Vinyl and linoleum will be your most budget-friendly option, starting at an installed price of about $2.50/sq. ft., but can cost more if you need an underfloor of plywood to level it. Tile, itself, can cost as little as $0.60/sq. ft., but laying it adds onto the final price considerably. Laminate flooring costs about $5.50/sq. ft. installed. It’s more durable than vinyl and linoleum and can withstand heavy impact. It usually carries an extended warranty because of its durability. While wood floors are popular, most remodelers don’t recommend having them in your kitchen because they are so susceptible to moisture. Expect to pay $8–$10/sq. ft. installed.
  • Permits $100–900
    Permits are required if you move walls, or if you install new electrical wiring, plumbing, or mechanical systems. These laws are set in place to ensure all work done is up to city code and meets local health and safety regulations. Your contractor should take care of this for you, and all necessary permits should be filed and approved before any work begins.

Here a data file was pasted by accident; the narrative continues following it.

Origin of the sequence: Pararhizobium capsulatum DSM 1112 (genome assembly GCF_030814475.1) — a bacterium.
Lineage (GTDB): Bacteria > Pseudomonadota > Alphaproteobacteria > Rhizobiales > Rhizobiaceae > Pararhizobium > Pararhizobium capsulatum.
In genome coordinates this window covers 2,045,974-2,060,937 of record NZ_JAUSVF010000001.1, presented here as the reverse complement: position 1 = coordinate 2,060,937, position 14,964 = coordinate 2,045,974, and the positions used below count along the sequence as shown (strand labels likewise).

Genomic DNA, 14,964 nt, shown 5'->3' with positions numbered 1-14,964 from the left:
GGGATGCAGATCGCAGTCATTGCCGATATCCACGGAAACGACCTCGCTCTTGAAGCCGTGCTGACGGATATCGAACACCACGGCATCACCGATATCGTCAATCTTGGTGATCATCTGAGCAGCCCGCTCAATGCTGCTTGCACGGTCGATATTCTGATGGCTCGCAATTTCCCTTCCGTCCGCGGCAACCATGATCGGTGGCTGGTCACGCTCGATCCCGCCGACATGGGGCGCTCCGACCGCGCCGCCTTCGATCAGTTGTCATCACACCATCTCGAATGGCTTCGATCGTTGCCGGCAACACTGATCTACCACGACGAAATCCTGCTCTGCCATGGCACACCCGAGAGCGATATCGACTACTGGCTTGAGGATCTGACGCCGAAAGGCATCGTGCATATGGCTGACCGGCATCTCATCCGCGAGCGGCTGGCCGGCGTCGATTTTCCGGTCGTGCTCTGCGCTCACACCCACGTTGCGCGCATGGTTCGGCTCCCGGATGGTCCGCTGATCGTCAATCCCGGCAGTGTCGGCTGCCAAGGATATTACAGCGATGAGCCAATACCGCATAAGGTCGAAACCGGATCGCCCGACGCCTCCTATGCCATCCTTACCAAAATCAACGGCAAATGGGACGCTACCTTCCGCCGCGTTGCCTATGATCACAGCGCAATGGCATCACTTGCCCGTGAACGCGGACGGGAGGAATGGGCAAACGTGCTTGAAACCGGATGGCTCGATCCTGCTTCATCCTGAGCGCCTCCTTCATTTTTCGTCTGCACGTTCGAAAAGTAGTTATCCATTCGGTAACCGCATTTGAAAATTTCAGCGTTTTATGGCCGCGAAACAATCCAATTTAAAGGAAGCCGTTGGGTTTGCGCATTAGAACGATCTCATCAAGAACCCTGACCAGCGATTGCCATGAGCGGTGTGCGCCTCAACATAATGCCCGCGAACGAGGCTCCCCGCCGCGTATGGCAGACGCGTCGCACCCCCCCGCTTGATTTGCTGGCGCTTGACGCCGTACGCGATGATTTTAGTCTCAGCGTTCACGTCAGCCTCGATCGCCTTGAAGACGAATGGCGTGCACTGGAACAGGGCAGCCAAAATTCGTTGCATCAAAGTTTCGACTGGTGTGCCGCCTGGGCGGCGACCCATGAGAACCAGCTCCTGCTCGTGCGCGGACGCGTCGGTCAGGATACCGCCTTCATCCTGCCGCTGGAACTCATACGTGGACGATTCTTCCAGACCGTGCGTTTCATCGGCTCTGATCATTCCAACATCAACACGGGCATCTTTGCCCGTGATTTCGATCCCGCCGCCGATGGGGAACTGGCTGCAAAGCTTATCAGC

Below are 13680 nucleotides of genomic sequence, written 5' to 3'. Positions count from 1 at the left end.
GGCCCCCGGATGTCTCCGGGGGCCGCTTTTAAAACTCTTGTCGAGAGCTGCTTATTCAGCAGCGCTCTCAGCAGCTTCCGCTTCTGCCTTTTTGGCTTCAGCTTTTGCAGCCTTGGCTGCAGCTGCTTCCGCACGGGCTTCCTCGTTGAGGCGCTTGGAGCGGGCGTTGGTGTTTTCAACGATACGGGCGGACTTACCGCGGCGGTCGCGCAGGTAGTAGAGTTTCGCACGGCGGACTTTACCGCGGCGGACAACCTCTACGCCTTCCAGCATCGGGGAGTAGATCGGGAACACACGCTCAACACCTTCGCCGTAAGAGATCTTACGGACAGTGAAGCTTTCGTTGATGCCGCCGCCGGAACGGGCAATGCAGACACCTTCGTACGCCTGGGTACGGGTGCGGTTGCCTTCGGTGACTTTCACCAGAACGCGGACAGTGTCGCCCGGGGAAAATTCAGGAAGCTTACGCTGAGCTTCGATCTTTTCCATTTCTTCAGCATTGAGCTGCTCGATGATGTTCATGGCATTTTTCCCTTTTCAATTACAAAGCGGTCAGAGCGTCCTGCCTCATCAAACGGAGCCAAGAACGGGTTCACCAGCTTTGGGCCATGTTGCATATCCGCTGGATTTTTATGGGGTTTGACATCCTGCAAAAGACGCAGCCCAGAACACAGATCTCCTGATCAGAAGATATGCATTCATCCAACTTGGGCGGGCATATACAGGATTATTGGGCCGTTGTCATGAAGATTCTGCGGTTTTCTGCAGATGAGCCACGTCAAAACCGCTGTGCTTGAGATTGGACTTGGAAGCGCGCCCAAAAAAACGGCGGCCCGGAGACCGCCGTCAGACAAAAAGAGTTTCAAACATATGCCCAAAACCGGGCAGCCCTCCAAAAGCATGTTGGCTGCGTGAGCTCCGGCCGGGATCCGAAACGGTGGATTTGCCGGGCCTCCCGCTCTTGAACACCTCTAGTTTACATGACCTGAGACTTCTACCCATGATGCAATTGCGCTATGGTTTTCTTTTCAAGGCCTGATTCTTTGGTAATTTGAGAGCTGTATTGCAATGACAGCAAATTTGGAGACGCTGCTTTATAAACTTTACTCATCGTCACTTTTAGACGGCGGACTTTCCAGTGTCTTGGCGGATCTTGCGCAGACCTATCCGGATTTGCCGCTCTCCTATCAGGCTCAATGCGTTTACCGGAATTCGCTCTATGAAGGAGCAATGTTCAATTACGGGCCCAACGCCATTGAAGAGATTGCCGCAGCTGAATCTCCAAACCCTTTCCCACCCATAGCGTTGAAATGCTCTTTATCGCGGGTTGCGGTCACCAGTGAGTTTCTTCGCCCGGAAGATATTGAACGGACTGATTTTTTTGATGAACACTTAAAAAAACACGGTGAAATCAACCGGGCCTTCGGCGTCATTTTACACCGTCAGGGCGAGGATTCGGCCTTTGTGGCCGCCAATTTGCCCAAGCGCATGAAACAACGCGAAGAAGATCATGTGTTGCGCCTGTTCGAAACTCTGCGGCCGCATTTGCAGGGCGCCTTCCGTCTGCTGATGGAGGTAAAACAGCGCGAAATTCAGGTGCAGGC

• Reface cabinets $1,000–$9,000
    This can be a much more affordable method of giving your kitchen a whole new look than replacing entire cabinets and doors. Choose from real wood veneer, ready to finish, plastic, or melamine. This is not a do-it-yourself project and will require a contractor.
  • Repair or refinish countertop $80–$1,600
    If your countertop has no widespread damage, it might be more cost efficient to fill chips and scratches, re-sand, retile, refinish, re-glue, or re-laminate existing countertop.